Kino Shorts International Film Festival 2014 – Preview

I was delighted to be invited to be one of three judges in the Main Category at the 12th Kino Shorts International Film Festival. This evening sees the preview screenings of some of the highlights from this years’ festival offerings and I was lucky enough to be able to sit down for a preview of the preview at Manchester’s Central Library National Film Centre earlier today.


And the preview does give audiences an indication of the quality of short films being made today. Headlining this years’ previews, and first on the bill, is Mark Gill’s Oscar nominated short, The Voorman Problem, starring Martin Freeman and Tom Hollander. Freeman plays the part of Doctor Williams, who is sent to evaluate the titular and allegedly insane, Voorman, played by Hollander. Voorman believes he is a god, who created the earth and everything in it just nine days previously. Understandibly, Doctor Williams has some issues with this claim, but events transpire that make the good doctor question exactly how much he knows about what is going on around him. The writing is sharp and often witty with Hollander stealing the show with his portrayal of the enigmatic Voorman, but Freeman and Hollander work excellently together. The best examples of short films make you upset when they finish too soon and The Voorman Problem is a classic example of this. Directed with panache, Gill relishes the content, which is easy to understand, as this has been adapted from the work of David Mitchell (Cloud Atlas). At only thirteen minutes long, this is blink and you’ll miss attention to detail and whilst shorter than some, Gill’s talent should be obvious to anyone with eyes to see. Aided by a supremely talented cast, it is also easy to understand why it has received a host of plaudits, not to mention an Oscar nomination last year for Best Short Film.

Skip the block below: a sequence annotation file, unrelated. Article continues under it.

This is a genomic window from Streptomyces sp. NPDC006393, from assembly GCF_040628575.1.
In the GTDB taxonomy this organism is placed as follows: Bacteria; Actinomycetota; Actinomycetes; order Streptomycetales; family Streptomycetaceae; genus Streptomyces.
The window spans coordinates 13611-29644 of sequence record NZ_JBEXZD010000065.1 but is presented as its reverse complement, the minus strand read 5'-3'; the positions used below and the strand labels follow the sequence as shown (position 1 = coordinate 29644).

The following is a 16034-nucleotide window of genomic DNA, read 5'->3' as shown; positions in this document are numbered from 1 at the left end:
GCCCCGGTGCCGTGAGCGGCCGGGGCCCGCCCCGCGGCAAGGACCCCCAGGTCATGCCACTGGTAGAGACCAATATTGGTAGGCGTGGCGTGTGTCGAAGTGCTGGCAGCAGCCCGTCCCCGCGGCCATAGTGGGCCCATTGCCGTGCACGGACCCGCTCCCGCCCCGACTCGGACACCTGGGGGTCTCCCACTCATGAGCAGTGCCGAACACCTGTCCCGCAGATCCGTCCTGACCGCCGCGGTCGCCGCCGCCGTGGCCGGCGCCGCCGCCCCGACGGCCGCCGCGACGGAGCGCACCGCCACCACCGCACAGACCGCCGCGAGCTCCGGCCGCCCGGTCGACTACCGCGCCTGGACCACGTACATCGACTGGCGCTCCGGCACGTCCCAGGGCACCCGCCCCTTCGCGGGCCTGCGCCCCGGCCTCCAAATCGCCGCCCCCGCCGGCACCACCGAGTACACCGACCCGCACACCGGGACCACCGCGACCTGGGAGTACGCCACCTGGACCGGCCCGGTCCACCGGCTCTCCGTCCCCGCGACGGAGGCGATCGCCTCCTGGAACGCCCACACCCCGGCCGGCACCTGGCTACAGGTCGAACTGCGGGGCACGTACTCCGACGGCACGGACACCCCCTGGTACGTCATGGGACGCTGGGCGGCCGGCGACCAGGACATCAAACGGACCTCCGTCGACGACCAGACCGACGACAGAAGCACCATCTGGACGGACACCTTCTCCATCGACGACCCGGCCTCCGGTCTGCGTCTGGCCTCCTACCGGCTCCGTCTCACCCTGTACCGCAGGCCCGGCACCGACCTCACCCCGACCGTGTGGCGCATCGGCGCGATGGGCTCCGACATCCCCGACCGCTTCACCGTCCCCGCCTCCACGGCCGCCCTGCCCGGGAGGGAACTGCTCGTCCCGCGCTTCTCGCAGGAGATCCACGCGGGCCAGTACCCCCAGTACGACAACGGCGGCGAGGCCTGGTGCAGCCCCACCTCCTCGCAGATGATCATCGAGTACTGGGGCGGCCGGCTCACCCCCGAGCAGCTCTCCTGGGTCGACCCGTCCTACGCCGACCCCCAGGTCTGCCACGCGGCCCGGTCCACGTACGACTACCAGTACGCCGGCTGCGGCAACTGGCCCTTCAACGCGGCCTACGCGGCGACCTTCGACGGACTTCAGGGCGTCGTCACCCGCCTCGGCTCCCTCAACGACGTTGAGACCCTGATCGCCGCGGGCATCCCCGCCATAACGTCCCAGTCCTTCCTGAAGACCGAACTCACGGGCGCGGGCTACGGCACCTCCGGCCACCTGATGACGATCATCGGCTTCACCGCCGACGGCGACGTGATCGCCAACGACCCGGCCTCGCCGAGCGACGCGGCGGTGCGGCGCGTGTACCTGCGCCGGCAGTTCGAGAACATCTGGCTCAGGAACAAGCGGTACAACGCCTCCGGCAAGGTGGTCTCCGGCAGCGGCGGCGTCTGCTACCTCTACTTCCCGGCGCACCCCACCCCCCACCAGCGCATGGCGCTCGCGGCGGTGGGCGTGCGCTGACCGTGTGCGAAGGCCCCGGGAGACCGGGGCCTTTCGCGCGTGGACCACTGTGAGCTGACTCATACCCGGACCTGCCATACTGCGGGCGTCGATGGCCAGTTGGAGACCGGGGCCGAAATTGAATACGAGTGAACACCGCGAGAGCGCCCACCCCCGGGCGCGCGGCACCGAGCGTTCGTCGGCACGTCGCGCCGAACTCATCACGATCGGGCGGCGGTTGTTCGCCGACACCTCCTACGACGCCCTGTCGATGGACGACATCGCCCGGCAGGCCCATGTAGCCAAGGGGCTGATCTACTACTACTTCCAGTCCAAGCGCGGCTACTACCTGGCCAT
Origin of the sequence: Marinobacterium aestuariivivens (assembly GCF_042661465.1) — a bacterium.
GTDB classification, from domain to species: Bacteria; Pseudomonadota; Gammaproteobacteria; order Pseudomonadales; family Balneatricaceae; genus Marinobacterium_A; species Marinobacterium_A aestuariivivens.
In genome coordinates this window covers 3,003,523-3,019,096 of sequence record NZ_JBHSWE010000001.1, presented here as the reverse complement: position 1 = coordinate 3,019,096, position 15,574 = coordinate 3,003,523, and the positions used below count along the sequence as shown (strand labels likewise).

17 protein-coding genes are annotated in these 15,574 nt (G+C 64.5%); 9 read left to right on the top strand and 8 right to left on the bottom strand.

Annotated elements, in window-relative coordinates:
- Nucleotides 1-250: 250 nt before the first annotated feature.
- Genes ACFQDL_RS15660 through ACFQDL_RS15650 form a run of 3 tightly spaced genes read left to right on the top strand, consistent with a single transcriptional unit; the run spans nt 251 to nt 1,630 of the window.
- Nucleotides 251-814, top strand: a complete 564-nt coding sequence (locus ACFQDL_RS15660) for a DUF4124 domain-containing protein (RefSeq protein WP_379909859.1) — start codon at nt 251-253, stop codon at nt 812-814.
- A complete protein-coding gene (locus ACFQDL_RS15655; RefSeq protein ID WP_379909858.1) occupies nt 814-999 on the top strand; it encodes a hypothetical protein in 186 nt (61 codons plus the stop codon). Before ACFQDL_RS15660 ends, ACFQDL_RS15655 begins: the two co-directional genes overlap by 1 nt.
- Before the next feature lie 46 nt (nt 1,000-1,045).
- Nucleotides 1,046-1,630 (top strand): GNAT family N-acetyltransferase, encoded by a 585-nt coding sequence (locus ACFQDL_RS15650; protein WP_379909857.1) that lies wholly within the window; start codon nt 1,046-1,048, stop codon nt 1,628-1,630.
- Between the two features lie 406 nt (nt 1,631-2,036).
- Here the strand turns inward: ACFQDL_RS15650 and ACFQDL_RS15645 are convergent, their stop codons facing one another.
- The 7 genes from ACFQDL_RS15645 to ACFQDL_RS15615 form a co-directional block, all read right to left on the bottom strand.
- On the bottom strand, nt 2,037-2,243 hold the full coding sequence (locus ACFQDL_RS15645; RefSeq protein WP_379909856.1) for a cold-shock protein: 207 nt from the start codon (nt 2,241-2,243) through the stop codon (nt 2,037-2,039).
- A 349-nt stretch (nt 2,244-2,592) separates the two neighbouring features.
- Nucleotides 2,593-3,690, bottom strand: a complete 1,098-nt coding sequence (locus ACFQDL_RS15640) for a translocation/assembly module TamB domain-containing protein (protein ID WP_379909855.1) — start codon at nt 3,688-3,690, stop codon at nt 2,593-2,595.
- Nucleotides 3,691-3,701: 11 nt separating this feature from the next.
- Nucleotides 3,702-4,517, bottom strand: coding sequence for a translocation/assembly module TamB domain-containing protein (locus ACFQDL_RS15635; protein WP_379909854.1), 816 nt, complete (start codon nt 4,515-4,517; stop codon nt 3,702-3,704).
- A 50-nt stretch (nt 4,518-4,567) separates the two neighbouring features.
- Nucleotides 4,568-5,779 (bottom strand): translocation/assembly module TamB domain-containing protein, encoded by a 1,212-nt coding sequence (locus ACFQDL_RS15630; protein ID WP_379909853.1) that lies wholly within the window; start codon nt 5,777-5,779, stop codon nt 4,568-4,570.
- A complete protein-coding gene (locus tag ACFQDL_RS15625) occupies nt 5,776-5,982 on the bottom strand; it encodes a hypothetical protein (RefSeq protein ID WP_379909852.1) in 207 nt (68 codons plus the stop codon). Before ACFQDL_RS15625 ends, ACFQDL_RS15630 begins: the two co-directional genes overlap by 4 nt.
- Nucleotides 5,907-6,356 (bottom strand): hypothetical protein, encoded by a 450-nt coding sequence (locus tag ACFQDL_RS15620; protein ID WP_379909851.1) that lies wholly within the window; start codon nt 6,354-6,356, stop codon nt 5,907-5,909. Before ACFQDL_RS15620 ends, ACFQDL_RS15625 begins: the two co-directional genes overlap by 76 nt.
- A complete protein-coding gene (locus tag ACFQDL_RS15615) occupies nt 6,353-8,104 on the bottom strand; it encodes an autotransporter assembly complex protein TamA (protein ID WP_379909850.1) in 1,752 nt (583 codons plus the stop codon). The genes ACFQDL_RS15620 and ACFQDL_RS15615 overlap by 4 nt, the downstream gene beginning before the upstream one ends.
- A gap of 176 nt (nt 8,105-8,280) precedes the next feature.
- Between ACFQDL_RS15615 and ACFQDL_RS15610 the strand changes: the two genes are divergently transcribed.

Second on the bill of tonight’s preview was Melvis, an Australian production, directed by Jamie Humphris
Short even for a short, this nine-minute musical featuring some well-loved Elvis Presley standards is presented here in the fantasy mental wanderings of a Taxi Driver. As he goes about his business, he often dreams of becoming ‘The King’ and in his perfect world, he touches each life he comes across with the beauty and vibrancy of the songs he sings. Mark Borg plays the part of Melvis himself and the film is a bit of an engima, demands little, yet delivers more than its fair share of joy, making the only person in the theatre this afternoon smile broadly at least a couple of times.

Third up on this whistle-stop tour of what’s showing in and around Manchester venues in the next few days was Checkpost, a sometimes poignant postcard of the fallout from one event that touches the lives of many. Concentrating on the fatal shooting of a documentary film maker on a quiet road in Pakistan, this sixth short film from Manchester’s own Aneel Ahmad is unapologetically political in tone and is often uncomfortable in its reluctance to shield its audience from the harsh realities of lives we rarely witness with our cossetted first world perspective.